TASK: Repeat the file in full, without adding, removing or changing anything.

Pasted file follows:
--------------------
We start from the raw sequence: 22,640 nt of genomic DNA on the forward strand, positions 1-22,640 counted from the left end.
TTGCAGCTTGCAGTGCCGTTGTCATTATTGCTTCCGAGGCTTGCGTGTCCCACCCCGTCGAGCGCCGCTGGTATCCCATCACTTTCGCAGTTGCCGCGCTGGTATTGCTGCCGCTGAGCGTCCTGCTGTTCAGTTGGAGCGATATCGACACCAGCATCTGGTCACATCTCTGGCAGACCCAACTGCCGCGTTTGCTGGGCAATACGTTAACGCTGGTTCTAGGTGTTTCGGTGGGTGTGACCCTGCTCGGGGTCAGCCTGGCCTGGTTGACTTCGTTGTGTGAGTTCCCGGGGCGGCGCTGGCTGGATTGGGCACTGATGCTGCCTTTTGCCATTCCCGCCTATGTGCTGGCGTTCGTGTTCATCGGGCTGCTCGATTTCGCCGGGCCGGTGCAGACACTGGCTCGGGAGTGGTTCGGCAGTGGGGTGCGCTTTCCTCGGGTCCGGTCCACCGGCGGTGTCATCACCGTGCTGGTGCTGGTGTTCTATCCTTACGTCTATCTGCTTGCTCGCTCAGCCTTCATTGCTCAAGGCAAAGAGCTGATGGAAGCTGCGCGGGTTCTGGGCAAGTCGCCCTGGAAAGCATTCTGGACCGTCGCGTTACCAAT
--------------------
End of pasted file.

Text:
We start from the raw sequence: 22,640 nt of genomic DNA on the forward strand, positions 1-22,640 counted from the left end.
TTGCAGCTTGCAGTGCCGTTGTCATTATTGCTTCCGAGGCTTGCGTGTCCCACCCCGTCGAGCGCCGCTGGTATCCCATCACTTTCGCAGTTGCCGCGCTGGTATTGCTGCCGCTGAGCGTCCTGCTGTTCAGTTGGAGCGATATCGACACCAGCATCTGGTCACATCTCTGGCAGACCCAACTGCCGCGTTTGCTGGGCAATACGTTAACGCTGGTTCTAGGTGTTTCGGTGGGTGTGACCCTGCTCGGGGTCAGCCTGGCCTGGTTGACTTCGTTGTGTGAGTTCCCGGGGCGGCGCTGGCTGGATTGGGCACTGATGCTGCCTTTTGCCATTCCCGCCTATGTGCTGGCGTTCGTGTTCATCGGGCTGCTCGATTTCGCCGGGCCGGTGCAGACACTGGCTCGGGAGTGGTTCGGCAGTGGGGTGCGCTTTCCTCGGGTCCGGTCCACCGGCGGTGTCATCACCGTGCTGGTGCTGGTGTTCTATCCTTACGTCTATCTGCTTGCTCGCTCAGCCTTCATTGCTCAAGGCAAAGAGCTGATGGAAGCTGCGCGGGTTCTGGGCAAGTCGCCCTGGAAAGCATTCTGGACCGTCGCGTTACCAAT